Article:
It has been a century since Franz Kafka was born, and well over half a century since he died and his work began to slip into the mainstream of literature. It is an oddity of his reputation that among all the great modernists of fiction to appear during the first half of this century, Franz Kafka—mute, modest latecomer—came into his greatness, as it were, last. He lived and wrote during modernism’s high halcyon decades, outliving Proust by only a little over two years; he was being read with interest in Germany before Ulysses had been published in the United States, and, in fact, much of his greatest work had already been written while Joyce and Proust were still in the early stages of their art.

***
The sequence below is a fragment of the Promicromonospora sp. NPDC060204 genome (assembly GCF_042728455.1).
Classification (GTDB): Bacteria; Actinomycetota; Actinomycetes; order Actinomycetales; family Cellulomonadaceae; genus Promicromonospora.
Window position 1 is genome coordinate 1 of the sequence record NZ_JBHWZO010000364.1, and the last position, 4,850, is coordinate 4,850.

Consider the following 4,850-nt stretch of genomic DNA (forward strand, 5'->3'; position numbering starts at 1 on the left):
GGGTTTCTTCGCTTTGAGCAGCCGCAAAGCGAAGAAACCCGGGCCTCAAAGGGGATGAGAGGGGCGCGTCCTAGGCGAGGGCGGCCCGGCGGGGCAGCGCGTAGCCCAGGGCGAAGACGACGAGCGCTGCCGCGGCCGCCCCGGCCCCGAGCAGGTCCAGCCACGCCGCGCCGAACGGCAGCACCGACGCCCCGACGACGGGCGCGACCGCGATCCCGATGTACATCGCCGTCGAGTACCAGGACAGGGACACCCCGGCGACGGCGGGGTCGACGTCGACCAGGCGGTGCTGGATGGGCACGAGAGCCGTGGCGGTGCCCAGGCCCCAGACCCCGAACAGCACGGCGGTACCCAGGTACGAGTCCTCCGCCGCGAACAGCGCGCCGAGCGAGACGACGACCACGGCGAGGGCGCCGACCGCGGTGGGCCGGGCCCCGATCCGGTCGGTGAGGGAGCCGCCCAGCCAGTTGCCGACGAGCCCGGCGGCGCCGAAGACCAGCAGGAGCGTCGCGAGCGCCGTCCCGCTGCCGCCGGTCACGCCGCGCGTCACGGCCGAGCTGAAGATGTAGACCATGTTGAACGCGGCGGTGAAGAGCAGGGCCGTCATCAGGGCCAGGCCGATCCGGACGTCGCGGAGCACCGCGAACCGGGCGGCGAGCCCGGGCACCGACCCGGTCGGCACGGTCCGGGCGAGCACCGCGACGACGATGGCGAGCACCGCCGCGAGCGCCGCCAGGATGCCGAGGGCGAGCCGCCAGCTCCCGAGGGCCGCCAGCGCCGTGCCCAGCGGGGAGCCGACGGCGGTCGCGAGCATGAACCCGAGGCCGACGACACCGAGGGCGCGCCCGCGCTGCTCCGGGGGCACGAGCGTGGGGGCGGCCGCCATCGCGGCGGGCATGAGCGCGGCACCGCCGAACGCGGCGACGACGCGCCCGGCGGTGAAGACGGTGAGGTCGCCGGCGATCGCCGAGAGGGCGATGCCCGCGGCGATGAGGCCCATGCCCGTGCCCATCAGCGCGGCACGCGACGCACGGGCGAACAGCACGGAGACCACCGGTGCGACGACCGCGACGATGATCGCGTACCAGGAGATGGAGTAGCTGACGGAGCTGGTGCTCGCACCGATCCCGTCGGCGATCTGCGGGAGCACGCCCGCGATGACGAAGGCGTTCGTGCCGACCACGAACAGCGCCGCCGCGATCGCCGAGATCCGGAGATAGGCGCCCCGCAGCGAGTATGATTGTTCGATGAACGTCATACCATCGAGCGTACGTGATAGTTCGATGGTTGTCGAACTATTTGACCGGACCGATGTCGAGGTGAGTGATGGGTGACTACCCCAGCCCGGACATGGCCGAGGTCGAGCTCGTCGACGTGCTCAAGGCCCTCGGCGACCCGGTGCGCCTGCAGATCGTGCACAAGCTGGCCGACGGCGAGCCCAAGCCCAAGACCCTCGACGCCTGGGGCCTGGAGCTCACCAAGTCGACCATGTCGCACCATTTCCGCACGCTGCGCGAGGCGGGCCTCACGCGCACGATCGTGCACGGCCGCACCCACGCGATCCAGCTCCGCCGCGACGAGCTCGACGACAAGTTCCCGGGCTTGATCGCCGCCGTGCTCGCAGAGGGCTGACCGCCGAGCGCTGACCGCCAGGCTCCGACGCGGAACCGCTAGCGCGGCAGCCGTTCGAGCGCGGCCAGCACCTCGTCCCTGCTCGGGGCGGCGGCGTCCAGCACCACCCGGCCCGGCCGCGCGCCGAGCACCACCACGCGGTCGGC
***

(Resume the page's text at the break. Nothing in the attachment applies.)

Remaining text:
Yet the true emergence of Franz Kafka—outside Germany, at least, and to a certain degree within it—is an essentially postwar development. An entire generation of...


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